Okay, okay, I know there are people with the surnames Drake and Deacon, Gunner and Ryder, but I don’t think that’s why those names are popular. It’s more that they aren’t conventional first names that’s important, I think, than that they fit any other kind of mold.
In terms of names that convey the new masculine image, the huge surnameish trend is interesting because it makes boys’ names in some ways more formal and traditional than they were before. What sounds more imposing, after all: Jefferson or Jeff? Jacoby or plain old Jake?
It may be the move away from family names – when’s the last time someone you know named their baby a junior? – as well as from religious and ethnic strictures is what makes these new names for boys so appealing to parents. Names like Fletcher and Hayden convey the aura of family lineage and power without any of the nasty obligations: no endless Thanksgiving dinners or visiting Uncle Theodore in the nursing home to make sure you sew up your inheritance.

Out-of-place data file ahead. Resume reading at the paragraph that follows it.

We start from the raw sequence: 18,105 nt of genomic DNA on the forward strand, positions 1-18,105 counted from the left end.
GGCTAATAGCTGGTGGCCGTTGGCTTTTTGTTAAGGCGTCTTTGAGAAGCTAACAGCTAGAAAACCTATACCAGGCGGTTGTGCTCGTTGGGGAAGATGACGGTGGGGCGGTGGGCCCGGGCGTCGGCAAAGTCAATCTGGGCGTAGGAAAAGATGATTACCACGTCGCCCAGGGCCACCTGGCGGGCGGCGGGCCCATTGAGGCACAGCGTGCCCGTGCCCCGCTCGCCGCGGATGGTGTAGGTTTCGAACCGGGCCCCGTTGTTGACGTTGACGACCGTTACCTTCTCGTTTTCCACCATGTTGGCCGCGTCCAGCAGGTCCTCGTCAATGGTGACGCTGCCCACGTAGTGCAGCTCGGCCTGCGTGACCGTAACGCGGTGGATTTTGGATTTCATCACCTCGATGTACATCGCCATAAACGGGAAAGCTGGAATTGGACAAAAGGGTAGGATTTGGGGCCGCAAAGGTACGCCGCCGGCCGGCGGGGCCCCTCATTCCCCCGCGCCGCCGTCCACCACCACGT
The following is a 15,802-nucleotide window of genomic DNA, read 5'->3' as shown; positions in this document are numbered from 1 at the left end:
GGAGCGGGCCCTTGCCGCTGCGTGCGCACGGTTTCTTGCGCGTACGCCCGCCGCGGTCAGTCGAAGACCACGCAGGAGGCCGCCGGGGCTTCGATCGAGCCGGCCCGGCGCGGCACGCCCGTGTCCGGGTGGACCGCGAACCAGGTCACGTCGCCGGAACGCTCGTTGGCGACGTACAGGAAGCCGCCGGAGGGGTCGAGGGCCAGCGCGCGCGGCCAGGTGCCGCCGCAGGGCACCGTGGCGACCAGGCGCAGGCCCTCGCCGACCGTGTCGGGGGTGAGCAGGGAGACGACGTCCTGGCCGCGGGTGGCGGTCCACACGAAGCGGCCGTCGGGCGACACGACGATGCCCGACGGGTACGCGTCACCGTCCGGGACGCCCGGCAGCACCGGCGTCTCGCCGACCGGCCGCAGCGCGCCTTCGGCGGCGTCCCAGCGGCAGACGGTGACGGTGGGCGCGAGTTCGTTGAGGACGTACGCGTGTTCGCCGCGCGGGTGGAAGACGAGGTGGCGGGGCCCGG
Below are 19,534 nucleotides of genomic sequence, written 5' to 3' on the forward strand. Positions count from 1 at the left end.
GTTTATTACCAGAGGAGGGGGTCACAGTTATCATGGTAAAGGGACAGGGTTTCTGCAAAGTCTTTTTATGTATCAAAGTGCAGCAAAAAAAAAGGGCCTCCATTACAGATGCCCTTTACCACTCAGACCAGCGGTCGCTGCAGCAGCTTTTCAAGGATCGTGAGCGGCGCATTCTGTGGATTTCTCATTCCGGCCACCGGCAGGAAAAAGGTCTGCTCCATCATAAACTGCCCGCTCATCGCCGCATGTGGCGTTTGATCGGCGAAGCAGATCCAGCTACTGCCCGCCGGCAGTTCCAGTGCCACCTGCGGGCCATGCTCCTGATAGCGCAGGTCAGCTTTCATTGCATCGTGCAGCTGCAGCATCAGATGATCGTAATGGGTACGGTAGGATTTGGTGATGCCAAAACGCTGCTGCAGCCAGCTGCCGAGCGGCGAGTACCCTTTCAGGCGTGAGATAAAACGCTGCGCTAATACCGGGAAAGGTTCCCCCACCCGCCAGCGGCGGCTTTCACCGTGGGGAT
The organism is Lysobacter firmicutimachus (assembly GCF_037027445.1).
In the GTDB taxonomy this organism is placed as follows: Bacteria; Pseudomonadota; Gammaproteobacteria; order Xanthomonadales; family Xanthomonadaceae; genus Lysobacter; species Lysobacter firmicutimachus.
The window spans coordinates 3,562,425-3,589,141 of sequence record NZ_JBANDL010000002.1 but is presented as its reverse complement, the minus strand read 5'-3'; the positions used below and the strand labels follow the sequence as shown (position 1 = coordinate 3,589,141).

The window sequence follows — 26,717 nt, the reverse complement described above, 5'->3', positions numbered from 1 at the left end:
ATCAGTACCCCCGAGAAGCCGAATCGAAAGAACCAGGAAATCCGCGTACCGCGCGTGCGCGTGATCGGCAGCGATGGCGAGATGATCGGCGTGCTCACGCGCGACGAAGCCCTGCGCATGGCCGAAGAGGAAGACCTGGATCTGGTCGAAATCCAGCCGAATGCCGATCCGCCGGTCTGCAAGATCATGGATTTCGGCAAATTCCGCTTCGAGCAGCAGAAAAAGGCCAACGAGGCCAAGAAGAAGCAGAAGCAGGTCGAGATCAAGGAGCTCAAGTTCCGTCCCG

Rather, you can wear these faux family names as lightly as a Ralph Lauren sweater. And on a similarly shallow note, the surname trend is partly inspired by celebrities and their characters who are often called by their last names: Beckham (a big winner in the 2008 popularity poll), Chandler, and Donovan, for instance.
While these names are all prominent on the 2008 popularity list for boys, many are of course used for girls too. In the past, once a name crossed to the girls’ side, many parents abandoned it for boys, but that’s not happening as much today — a positive development, we think. For a closer look on surname names and gender identity, see our blog on unisex names.
Reid or Reed
Caden, Kaden and bros
Colton and Colten
Reese or Reece (or the Welsh Rhys)
Trip or Tripp
Zayden et al
Tomorrow, new boys’ names imported from around the world.